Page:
Imagine sending your newborn baby into open-heart surgery -- that was the case for the Goins family in Jonesborough, Tennessee. Their son was born with part of his heart severely under-developed.
This week it's Congenital Heart Defect Awareness, and News 5 caught up with that little boy who says he was born with a very special heart.
Meet Mason Shelton-Goins. This 5-year-old is a burst of energy and all smiles. But what you don't know is Mason was born with a congenital heart defect. "[The defect was in his] hypo-plastic left heart, which is considered one of the most serious," said his mother Megan Goins.
At just three days old the little boy had his first open-heart surgery to rebuild his aorta. "I had yet to hold him and right before he was taken into surgery, they actually let me hold him. They did not want to take him without me holding him because the first surgery is very risky," she said.
An even scarier fact -- congenital heart defects are a leading cause of infant death according to the Centers for Disease Control and Prevention.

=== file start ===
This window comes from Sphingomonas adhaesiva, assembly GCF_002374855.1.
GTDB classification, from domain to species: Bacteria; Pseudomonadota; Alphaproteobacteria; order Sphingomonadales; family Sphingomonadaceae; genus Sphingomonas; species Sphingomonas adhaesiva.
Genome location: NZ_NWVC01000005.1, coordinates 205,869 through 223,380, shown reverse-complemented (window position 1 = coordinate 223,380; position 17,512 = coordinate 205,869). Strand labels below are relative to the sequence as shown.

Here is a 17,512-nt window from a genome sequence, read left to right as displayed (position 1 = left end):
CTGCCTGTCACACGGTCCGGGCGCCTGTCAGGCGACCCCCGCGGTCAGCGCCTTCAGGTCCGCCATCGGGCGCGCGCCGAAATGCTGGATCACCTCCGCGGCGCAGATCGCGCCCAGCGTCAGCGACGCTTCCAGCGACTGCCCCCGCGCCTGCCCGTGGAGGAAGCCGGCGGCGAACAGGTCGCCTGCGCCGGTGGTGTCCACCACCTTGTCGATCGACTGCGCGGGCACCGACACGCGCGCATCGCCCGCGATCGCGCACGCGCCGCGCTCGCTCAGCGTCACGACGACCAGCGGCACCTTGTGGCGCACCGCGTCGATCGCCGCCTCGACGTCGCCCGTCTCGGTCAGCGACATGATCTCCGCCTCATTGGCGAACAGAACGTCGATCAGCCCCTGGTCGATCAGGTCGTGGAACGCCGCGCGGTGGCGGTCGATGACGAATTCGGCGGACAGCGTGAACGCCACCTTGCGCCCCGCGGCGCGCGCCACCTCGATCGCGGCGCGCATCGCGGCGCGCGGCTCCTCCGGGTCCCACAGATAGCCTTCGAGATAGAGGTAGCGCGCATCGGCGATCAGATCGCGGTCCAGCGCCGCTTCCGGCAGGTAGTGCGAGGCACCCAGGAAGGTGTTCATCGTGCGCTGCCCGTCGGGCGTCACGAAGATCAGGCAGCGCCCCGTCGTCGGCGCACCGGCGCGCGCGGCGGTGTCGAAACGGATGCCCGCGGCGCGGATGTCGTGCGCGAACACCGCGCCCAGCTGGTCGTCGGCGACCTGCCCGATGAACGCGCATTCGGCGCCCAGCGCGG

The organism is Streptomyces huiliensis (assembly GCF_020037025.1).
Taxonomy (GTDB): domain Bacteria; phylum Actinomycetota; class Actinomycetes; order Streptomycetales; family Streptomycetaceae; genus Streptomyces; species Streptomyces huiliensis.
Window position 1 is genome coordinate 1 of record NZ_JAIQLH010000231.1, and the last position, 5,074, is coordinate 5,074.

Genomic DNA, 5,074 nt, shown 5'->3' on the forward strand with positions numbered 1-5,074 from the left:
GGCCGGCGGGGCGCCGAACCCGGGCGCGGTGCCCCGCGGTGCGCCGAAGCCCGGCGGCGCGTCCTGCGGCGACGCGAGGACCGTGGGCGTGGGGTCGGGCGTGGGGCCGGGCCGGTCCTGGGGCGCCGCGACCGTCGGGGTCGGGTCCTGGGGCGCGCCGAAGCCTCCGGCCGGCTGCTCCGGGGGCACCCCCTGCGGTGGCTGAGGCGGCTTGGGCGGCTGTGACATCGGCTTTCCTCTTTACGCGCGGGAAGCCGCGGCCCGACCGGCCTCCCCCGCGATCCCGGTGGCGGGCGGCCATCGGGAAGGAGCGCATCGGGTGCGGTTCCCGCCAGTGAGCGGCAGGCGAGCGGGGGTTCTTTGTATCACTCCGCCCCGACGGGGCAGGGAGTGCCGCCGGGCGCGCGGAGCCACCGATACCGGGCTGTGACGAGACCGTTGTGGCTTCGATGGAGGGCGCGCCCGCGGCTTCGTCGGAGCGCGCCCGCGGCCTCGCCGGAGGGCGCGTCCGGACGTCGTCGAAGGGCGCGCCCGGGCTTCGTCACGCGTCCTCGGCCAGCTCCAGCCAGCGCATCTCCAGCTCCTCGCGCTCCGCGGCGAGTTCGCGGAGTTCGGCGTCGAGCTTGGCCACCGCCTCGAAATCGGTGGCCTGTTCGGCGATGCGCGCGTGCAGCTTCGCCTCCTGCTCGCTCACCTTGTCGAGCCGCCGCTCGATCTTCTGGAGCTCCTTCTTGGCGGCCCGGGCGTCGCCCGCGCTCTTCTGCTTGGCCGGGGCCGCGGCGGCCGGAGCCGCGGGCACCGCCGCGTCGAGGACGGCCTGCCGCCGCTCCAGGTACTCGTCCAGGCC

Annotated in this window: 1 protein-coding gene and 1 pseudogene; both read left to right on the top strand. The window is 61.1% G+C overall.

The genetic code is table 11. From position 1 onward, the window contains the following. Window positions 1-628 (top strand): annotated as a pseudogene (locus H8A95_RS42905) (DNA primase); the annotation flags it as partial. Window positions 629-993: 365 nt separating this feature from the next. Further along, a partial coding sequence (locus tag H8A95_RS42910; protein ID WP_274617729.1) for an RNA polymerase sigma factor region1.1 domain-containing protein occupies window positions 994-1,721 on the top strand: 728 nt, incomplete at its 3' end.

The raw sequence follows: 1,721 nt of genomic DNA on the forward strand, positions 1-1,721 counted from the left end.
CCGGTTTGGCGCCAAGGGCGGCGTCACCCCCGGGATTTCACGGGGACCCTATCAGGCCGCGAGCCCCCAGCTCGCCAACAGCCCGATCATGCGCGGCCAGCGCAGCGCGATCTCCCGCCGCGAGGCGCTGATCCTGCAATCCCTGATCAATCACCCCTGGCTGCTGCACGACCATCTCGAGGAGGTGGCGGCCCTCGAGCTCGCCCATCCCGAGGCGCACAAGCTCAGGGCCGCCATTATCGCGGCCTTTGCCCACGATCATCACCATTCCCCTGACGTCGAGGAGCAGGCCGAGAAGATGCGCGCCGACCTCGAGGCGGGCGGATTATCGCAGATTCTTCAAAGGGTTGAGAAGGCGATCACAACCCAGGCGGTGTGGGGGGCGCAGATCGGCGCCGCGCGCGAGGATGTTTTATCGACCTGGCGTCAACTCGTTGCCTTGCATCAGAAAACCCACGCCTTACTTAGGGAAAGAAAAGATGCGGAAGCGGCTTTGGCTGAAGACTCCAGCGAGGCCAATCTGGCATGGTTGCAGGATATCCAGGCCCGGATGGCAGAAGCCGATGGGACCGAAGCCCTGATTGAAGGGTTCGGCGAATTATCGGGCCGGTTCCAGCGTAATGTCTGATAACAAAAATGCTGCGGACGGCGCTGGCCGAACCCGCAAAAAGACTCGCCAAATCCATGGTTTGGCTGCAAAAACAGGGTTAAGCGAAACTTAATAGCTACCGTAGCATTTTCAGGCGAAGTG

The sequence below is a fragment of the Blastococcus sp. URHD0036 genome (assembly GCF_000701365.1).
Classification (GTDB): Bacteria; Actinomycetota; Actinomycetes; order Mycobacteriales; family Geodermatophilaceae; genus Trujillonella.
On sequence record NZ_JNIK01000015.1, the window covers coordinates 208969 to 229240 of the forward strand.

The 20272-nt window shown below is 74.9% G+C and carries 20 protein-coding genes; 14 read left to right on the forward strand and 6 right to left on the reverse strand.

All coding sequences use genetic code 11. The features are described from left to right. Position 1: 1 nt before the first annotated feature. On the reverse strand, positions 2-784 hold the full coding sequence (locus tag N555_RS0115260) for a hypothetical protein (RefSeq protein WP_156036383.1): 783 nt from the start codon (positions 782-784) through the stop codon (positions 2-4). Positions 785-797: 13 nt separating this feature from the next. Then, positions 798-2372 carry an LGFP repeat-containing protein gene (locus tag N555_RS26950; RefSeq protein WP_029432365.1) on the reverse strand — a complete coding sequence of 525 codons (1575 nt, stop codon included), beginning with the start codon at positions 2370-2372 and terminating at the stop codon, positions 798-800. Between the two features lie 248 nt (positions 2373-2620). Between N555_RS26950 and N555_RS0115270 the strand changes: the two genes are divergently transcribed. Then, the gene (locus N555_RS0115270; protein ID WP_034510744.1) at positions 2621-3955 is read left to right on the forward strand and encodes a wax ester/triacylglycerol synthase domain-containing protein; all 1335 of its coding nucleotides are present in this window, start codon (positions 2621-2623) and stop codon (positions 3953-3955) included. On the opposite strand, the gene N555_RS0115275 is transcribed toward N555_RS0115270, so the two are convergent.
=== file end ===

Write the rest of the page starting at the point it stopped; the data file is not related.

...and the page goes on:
Goins says life since then has been a challenge. Mason has had a total of six surgeries, even a stroke. But he's beating the odds. "It's not the end of the world, we're blessed. We are so blessed and we have to try to make his life as normal as we can," Goins said.
And this mom is on a mission to raise awareness by wearing a red and blue ribbon. It symbolizes both the oxygenated and un-oxygenated blood vital for babies born with congenital heart defects. "I just want people to see this ribbon and ask, 'What is that? What is it for?'," added Goins.
Even Mason knows why he wears the red and blue ribbon. "Because it's for my heart," he told us.
Here are some more facts about congenital heart defects: According to the CDC about 40,000 babies are born every year with congenital heart defects in the U.S. Most babies with CHD are living longer and healthier lives because of advancements in medicine and treatments.
Congenital heart defects are the most common birth defects.